For Millennial Women, The Gender Gap Is Closing — For Now

women_workplacePhoto: Cultura/REX USA.
First, for the good news: According to a recent study by the Pew Research Center, the pay gap between American millennial women and men is decreasing. Now, the bad news: It’s still not equal. And, females still encounter gender inequality in the workplace. The study reveals that millennial ladies (who are 32 or younger) make 93% of what their male counterparts earn, the highest female-to-male pay ratio in American history. Women are also more likely to go to college these days, which helps them get better jobs and earn more money.
Of course, 93% is still not 100% — and the gender gap will only widen as these women age and begin to have families, which is when they typically reduce their at-work hours. According to the study, young American women also feel undervalued. About 75% of the participants surveyed believe that more should be done to promote workplace gender equality and 15% say they’ve experienced gender discrimination. (Which is a lot, considering these ladies haven’t spent a significant length of time in the workforce.)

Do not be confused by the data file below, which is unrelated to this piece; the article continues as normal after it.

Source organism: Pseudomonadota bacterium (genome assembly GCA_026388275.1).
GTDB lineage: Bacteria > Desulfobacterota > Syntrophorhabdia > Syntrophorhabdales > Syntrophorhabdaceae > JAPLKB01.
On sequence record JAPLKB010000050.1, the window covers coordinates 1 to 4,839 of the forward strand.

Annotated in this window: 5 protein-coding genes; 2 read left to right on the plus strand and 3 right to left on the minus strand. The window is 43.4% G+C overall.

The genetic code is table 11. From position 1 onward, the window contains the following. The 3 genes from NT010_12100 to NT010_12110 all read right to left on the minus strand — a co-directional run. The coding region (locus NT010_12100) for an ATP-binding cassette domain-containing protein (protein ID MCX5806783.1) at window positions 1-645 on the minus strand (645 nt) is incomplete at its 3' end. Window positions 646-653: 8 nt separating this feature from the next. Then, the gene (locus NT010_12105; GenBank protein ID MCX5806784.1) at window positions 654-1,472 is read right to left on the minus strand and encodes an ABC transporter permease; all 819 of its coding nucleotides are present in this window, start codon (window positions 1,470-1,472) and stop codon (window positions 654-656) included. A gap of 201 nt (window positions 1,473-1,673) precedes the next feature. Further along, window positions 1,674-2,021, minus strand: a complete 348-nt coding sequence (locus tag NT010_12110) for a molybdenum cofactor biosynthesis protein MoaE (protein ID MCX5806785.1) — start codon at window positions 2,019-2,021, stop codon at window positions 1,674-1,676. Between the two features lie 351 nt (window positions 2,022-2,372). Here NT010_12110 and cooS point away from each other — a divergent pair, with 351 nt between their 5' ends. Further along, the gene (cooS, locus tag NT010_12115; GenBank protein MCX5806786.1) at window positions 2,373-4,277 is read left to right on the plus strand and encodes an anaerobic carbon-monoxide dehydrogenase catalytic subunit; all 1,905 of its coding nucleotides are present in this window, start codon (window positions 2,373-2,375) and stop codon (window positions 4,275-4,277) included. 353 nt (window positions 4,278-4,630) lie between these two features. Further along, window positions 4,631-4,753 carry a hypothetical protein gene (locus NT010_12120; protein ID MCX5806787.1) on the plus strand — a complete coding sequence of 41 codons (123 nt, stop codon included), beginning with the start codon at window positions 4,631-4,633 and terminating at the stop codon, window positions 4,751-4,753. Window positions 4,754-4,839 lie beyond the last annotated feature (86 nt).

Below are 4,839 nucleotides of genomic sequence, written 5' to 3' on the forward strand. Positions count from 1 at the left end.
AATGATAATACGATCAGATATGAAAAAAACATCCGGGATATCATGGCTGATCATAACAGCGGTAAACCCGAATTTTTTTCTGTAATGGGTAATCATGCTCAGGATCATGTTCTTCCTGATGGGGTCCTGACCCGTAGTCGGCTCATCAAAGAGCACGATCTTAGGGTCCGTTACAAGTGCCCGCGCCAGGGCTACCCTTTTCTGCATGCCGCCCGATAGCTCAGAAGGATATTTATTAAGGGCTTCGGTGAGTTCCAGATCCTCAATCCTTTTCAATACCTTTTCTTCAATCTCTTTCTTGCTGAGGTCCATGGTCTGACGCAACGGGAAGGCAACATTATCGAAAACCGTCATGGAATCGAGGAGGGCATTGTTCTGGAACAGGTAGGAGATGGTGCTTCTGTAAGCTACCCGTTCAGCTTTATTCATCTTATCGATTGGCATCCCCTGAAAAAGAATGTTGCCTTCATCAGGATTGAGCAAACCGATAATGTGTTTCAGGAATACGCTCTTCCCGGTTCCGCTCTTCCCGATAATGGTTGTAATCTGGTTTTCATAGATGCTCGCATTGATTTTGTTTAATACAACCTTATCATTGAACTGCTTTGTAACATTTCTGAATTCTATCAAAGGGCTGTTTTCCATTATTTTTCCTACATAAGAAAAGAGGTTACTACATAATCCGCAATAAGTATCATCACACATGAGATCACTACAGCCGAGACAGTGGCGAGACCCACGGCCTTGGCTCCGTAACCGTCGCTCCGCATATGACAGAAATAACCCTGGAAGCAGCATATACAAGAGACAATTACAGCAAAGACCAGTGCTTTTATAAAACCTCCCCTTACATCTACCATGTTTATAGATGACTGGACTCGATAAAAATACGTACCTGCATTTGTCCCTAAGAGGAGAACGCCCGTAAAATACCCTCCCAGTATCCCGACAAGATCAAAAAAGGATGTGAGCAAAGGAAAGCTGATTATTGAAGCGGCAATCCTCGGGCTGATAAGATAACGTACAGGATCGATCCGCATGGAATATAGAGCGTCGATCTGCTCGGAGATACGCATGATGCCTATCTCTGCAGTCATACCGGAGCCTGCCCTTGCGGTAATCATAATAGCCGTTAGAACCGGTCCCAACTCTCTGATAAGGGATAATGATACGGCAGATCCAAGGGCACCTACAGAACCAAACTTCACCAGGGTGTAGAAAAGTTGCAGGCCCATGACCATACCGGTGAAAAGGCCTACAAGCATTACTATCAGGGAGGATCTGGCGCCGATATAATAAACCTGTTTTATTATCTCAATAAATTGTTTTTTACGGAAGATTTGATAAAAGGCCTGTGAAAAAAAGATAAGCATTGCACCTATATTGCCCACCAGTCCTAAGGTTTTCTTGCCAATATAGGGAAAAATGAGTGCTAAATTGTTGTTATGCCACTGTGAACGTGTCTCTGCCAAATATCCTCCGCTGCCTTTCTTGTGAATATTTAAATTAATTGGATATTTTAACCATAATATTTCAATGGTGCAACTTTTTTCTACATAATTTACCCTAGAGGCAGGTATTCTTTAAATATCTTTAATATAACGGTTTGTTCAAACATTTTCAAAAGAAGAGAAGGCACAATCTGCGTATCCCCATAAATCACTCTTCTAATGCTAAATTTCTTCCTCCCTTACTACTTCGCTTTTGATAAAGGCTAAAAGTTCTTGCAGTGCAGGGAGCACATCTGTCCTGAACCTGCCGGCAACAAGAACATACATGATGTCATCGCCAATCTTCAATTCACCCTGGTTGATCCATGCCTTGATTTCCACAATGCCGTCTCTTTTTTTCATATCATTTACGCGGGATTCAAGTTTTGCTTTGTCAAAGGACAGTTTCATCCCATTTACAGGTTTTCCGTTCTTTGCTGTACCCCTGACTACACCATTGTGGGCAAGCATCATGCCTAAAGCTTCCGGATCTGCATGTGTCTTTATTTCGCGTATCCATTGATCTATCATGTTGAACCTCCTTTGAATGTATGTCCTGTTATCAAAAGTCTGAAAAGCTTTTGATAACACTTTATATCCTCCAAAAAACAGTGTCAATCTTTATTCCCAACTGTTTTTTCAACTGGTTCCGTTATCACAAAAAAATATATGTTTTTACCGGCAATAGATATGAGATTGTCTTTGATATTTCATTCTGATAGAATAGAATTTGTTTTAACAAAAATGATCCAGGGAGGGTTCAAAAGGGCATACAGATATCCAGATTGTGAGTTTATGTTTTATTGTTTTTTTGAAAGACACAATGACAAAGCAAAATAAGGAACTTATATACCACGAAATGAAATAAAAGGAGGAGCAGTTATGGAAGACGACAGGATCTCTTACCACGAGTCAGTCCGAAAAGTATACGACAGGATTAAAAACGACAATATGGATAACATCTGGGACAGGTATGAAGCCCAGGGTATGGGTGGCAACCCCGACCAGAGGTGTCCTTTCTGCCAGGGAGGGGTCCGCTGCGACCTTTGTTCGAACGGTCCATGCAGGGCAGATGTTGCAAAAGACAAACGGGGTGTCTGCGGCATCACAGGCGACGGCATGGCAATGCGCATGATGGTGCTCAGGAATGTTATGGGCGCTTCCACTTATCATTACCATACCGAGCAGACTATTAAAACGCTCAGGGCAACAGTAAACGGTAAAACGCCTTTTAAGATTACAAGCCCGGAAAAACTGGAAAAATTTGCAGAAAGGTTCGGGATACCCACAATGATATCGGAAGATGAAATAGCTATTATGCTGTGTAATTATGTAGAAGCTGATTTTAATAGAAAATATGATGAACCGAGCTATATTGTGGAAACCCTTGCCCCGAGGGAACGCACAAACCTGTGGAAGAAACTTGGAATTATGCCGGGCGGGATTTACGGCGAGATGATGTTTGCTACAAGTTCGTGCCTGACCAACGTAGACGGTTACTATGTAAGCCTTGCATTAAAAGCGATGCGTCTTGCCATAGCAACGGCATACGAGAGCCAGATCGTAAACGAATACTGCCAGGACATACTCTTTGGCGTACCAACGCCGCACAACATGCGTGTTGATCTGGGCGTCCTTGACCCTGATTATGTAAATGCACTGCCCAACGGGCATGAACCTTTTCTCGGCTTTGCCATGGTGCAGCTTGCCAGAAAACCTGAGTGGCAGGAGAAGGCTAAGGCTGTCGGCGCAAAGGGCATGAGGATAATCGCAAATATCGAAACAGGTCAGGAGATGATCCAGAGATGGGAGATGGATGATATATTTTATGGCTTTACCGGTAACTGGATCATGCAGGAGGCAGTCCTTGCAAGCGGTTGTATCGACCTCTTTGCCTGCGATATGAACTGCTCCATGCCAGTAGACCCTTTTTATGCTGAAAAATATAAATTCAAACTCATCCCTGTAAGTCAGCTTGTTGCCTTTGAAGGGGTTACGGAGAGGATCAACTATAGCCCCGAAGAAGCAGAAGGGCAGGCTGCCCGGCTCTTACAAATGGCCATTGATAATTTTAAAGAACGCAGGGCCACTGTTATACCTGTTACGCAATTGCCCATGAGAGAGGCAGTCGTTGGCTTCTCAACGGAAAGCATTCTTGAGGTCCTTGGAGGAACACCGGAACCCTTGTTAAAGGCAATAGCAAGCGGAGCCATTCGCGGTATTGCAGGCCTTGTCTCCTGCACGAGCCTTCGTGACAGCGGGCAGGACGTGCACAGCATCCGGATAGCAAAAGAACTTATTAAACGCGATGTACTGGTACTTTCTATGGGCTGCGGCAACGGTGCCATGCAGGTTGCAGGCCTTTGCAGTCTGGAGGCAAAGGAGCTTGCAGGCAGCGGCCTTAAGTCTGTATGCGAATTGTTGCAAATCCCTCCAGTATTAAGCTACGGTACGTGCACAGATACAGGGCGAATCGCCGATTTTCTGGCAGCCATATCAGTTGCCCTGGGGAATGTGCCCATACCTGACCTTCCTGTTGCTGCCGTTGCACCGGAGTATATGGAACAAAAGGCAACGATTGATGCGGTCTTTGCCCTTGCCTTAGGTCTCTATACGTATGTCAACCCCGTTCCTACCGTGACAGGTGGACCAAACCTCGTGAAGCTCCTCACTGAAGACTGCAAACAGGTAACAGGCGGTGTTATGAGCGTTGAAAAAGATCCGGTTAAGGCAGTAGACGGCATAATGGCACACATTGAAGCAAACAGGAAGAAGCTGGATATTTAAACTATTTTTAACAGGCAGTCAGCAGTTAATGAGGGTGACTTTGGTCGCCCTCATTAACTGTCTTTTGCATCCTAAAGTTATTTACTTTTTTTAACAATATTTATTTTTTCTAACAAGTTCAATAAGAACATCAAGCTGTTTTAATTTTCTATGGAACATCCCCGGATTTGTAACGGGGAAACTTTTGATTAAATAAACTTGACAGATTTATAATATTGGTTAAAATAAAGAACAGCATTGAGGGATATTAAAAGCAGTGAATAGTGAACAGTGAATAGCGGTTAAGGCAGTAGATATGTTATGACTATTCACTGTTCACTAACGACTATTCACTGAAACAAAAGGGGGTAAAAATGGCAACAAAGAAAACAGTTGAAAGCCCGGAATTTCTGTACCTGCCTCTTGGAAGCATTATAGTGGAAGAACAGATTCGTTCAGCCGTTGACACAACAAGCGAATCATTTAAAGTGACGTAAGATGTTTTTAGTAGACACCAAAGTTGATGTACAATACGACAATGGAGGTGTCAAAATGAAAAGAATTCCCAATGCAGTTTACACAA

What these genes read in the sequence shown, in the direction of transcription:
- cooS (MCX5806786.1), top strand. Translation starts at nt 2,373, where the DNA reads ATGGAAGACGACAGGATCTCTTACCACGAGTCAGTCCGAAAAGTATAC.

Women are also still underrepresented in higher positions, although that might be by choice, according to Pew. Researchers found that 34% of those surveyed said they're not interested in becoming a top-level manager or boss, compared with 24% of young men. But, it's worth noting the survey also queried participants who've reduced their working hours in order to care for family members, and 94% reported being happy with their decision.

Regardless of whether or not a woman dreams of being a CEO, she still deserves to earn the same paycheck as her male coworker. While the equal pay trend for twenty- and thirtysomething ladies is definitely on the upswing, there's certainly room for improvement. Here's hoping we can keep that positive momentum going for the next generation.
(The Guardian)

More from Politics

R29 Original Series